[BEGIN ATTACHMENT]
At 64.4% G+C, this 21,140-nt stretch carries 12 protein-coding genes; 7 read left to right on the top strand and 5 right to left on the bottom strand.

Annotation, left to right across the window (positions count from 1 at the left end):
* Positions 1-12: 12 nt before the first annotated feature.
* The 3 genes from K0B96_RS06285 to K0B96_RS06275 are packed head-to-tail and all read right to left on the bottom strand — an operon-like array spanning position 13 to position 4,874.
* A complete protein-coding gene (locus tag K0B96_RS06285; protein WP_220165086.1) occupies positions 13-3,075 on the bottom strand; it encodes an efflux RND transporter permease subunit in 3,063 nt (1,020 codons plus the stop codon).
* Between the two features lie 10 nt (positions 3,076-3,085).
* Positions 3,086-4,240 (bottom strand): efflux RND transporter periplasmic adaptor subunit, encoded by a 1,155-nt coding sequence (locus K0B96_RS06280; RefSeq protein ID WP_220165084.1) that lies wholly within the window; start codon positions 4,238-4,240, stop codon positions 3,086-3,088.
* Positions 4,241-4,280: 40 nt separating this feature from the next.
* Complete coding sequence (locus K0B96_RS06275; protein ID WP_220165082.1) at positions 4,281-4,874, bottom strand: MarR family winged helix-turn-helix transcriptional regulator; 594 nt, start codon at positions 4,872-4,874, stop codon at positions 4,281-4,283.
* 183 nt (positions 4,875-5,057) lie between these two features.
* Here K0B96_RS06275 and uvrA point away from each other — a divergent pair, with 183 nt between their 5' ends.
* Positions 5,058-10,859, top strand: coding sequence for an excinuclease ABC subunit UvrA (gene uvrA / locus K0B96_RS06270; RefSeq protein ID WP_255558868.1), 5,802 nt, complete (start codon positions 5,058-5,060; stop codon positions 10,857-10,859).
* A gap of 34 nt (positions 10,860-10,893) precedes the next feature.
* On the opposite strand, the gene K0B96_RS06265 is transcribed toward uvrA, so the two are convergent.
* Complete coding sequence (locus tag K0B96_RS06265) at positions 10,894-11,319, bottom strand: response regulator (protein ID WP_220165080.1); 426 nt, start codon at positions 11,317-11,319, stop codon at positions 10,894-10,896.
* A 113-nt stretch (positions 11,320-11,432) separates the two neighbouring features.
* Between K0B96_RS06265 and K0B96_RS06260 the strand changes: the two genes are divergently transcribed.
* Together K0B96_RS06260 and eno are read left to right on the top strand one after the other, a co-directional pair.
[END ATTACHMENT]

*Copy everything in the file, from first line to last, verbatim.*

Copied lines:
At 64.4% G+C, this 21,140-nt stretch carries 12 protein-coding genes; 7 read left to right on the top strand and 5 right to left on the bottom strand.

Annotation, left to right across the window (positions count from 1 at the left end):
* Positions 1-12: 12 nt before the first annotated feature.
* The 3 genes from K0B96_RS06285 to K0B96_RS06275 are packed head-to-tail and all read right to left on the bottom strand — an operon-like array spanning position 13 to position 4,874.
* A complete protein-coding gene (locus tag K0B96_RS06285; protein WP_220165086.1) occupies positions 13-3,075 on the bottom strand; it encodes an efflux RND transporter permease subunit in 3,063 nt (1,020 codons plus the stop codon).
* Between the two features lie 10 nt (positions 3,076-3,085).
* Positions 3,086-4,240 (bottom strand): efflux RND transporter periplasmic adaptor subunit, encoded by a 1,155-nt coding sequence (locus K0B96_RS06280; RefSeq protein ID WP_220165084.1) that lies wholly within the window; start codon positions 4,238-4,240, stop codon positions 3,086-3,088.
* Positions 4,241-4,280: 40 nt separating this feature from the next.
* Complete coding sequence (locus K0B96_RS06275; protein ID WP_220165082.1) at positions 4,281-4,874, bottom strand: MarR family winged helix-turn-helix transcriptional regulator; 594 nt, start codon at positions 4,872-4,874, stop codon at positions 4,281-4,283.
* 183 nt (positions 4,875-5,057) lie between these two features.
* Here K0B96_RS06275 and uvrA point away from each other — a divergent pair, with 183 nt between their 5' ends.
* Positions 5,058-10,859, top strand: coding sequence for an excinuclease ABC subunit UvrA (gene uvrA / locus K0B96_RS06270; RefSeq protein ID WP_255558868.1), 5,802 nt, complete (start codon positions 5,058-5,060; stop codon positions 10,857-10,859).
* A gap of 34 nt (positions 10,860-10,893) precedes the next feature.
* On the opposite strand, the gene K0B96_RS06265 is transcribed toward uvrA, so the two are convergent.
* Complete coding sequence (locus tag K0B96_RS06265) at positions 10,894-11,319, bottom strand: response regulator (protein ID WP_220165080.1); 426 nt, start codon at positions 11,317-11,319, stop codon at positions 10,894-10,896.
* A 113-nt stretch (positions 11,320-11,432) separates the two neighbouring features.
* Between K0B96_RS06265 and K0B96_RS06260 the strand changes: the two genes are divergently transcribed.
* Together K0B96_RS06260 and eno are read left to right on the top strand one after the other, a co-directional pair.